Next week we will zero in on some of the GI tract selected species and the specifics of their genomic ability enabling their proteomic contribution to the overall functioning of our body. Exciting isn’t it!

Sincerely yours,

Seann Bardell

BioImmersion.com

Clinical Note:

In our two previous newsletters we have been looking at the two grouping of our synbiotic formulas—the American collection of bugs (in Oct. 7th email/newsletter) and their therapeutic food mix, and the last week the Bulgarian collection. All of our probiotics have gone through the toxonomy process.

As you can see in the picture below we have seven products left to discuss—let’s go over the four on the right. I classify these as our Oxidative Stress Reducing therapeutic foods—foods that clearly support the body’s Antioxidant Defense System.

On the far right we have Cruciferous Sprouts, and to their left we have wild blueberries —endogenous antioxidant support and exogenous antioxidant support respectively.

Cruciferous Sprouts Complex (powder) and the Cruciferous Sprouts Complex (capsules) have a slightly different profile of cruciferous sprouts (click on the links to see). The capsuled product was made for those individuals who don’t like the taste of cruciferous.

How to use and remember: Take one teaspoon or four capsules daily to enhance P2P production in every cell in the body. The glucosynolate family of molecules within this product trigger not just liver cells but all cells DNA to transcribe the production of the phase II enzymes (P2Ps) and therefore you are enhancing the body’s own ability to produce certain proteins that counteract inflammation, oxidation and that are crucial for detoxification. This ability we term endogenous Antioxidant Defense System support.

Wild Blueberry Daily and Wild Blueberry Extract were created to bring in the antioxidant, anti-inflammatory and neuro-regenerative power of the blueberry into our bodies to reduce oxidative stress. Clinical trails have clearly demonstrated the blueberry’s ability to enhance brain function—protecting it from oxidation. The same can be said for its protective benefits within our GI tract. The key portion of the blueberry providing these benefits are contain within its polyphenols—found within their purple pigment; and, is the reason we extracted the pigment to create the Wild Blueberry Extract. Additionally, we selected the Nova Scotia Wild Blueberry because it was rated by our USDA as the number one berry in North America for its oxygen radical absorbent capacity (ORAC).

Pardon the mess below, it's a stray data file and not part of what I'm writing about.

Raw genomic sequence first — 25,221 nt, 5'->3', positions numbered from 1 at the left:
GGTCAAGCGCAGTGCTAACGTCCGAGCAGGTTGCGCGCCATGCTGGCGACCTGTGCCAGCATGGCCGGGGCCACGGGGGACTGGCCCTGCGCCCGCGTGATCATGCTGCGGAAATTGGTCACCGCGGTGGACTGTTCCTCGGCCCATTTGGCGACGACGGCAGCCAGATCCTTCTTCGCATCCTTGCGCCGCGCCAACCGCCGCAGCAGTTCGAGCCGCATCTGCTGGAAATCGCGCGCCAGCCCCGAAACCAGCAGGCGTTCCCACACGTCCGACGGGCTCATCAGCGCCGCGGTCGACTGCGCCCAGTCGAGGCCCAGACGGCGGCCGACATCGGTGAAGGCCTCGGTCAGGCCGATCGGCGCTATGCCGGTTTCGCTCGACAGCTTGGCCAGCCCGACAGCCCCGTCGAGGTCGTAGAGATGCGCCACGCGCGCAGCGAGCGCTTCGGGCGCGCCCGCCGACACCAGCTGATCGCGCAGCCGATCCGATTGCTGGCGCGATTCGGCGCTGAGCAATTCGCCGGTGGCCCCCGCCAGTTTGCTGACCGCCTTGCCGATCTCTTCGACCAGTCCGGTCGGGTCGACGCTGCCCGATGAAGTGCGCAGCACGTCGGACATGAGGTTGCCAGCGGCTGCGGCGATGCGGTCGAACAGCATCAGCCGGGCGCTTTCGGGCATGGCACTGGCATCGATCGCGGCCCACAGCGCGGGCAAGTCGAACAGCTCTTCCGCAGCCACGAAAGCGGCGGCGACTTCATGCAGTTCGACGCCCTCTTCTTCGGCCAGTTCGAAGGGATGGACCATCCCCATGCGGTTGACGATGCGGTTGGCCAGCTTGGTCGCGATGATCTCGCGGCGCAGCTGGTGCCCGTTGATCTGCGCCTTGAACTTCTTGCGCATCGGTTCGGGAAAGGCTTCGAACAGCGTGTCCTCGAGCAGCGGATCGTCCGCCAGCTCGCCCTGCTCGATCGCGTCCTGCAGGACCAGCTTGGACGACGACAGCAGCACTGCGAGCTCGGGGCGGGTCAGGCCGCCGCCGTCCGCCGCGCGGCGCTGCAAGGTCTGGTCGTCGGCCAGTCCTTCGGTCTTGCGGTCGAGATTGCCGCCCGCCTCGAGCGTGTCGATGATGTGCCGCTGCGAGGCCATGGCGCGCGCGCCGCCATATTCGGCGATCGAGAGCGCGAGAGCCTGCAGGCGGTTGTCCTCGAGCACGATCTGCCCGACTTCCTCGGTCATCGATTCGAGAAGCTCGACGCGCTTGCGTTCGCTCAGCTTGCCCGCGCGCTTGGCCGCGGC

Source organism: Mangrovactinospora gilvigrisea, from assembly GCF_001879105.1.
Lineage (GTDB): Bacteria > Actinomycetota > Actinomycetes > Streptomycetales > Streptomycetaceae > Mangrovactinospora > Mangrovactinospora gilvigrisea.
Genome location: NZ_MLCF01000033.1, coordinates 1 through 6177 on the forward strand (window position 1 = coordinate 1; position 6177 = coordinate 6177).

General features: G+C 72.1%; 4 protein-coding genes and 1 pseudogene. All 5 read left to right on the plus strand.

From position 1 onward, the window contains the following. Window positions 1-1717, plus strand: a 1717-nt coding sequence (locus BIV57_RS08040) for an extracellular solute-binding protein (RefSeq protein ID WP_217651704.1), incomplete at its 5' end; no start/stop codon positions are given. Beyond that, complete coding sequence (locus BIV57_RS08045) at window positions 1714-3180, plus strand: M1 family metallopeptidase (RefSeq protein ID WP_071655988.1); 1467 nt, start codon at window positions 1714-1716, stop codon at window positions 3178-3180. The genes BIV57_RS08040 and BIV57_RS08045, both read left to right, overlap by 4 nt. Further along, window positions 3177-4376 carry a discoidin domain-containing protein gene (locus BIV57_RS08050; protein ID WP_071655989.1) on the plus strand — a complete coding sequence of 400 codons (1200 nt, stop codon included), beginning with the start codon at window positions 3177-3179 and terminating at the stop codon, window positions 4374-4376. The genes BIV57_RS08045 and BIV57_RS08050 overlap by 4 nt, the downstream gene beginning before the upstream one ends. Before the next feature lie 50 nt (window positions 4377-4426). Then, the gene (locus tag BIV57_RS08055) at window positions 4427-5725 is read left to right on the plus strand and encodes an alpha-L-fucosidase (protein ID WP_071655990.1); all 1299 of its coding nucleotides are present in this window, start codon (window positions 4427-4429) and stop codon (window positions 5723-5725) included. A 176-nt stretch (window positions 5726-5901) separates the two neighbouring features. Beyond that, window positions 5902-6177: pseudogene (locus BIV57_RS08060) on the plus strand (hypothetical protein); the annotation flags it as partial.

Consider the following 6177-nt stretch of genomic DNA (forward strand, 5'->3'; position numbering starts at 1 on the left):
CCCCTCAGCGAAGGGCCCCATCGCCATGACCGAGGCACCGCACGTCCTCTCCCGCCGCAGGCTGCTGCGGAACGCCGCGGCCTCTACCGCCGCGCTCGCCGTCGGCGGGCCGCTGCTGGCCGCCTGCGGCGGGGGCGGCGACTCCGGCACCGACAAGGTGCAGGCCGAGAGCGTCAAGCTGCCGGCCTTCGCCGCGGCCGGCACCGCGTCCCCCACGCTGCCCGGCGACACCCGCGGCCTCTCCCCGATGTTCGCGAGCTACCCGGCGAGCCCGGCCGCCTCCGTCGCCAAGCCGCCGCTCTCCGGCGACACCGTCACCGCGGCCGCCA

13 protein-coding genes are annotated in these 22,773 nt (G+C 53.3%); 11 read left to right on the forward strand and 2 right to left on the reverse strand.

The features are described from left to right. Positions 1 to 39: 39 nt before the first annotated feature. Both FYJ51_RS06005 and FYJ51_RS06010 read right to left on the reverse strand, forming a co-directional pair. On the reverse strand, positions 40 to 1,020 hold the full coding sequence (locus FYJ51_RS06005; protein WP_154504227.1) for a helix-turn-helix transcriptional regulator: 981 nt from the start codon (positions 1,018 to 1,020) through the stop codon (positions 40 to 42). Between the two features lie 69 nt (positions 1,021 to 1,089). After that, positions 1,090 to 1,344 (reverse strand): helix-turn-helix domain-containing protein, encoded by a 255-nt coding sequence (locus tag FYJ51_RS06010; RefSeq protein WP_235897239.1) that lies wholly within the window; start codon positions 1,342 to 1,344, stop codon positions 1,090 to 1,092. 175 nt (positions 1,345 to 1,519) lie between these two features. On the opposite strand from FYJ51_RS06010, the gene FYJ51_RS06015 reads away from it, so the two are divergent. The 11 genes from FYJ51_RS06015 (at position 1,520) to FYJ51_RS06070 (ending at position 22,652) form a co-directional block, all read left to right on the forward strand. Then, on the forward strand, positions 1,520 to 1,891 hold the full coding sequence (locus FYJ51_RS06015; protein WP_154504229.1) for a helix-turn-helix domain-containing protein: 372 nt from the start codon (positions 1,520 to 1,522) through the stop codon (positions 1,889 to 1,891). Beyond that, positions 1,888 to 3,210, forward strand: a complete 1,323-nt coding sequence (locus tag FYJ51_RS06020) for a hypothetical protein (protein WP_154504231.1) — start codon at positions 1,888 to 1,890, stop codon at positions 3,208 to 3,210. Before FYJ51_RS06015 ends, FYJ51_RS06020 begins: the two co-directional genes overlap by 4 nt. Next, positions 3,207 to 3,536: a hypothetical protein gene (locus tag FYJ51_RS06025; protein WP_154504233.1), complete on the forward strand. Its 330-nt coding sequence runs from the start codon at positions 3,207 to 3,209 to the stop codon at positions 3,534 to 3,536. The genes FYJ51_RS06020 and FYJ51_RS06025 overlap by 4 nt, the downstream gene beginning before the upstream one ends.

How to use and remember: It takes us ¾ of a cup of blueberry to fill one capsule of the Daily. It’s ORAC score per capsule is 2000. It takes 1 and ¼ cup so to fill one capsule of the Wild Blueberry Extract whose ORAC score is 4000 per capsule. Use the Daily for prevention and the Extract for correction.

The Last Quiz Answer: The inner world of caves—beneath our feet are countless miles of cave passages with caves deep enough to engulf the Empire State Building. They are the least explored passes on earth and life abounds in this subterranian world. Here lives some of the strangest and least known animals on the planet. This amazing creature was filmed by the Planet Earth team. Frankly, I don’t know what it is. Perhaps some sort of blind salamander with radar like antenna. What do you think? Happy Halloween!



The amazing work in molecular biology keeps unfolding: 3-D Structure Of Human Genome: Factal Globule Architecture Packs Two Meters Of DNA Into Each Cell. This comes from the Broad Institute—one of the four sequencing centers used for the Human Microbiome Project.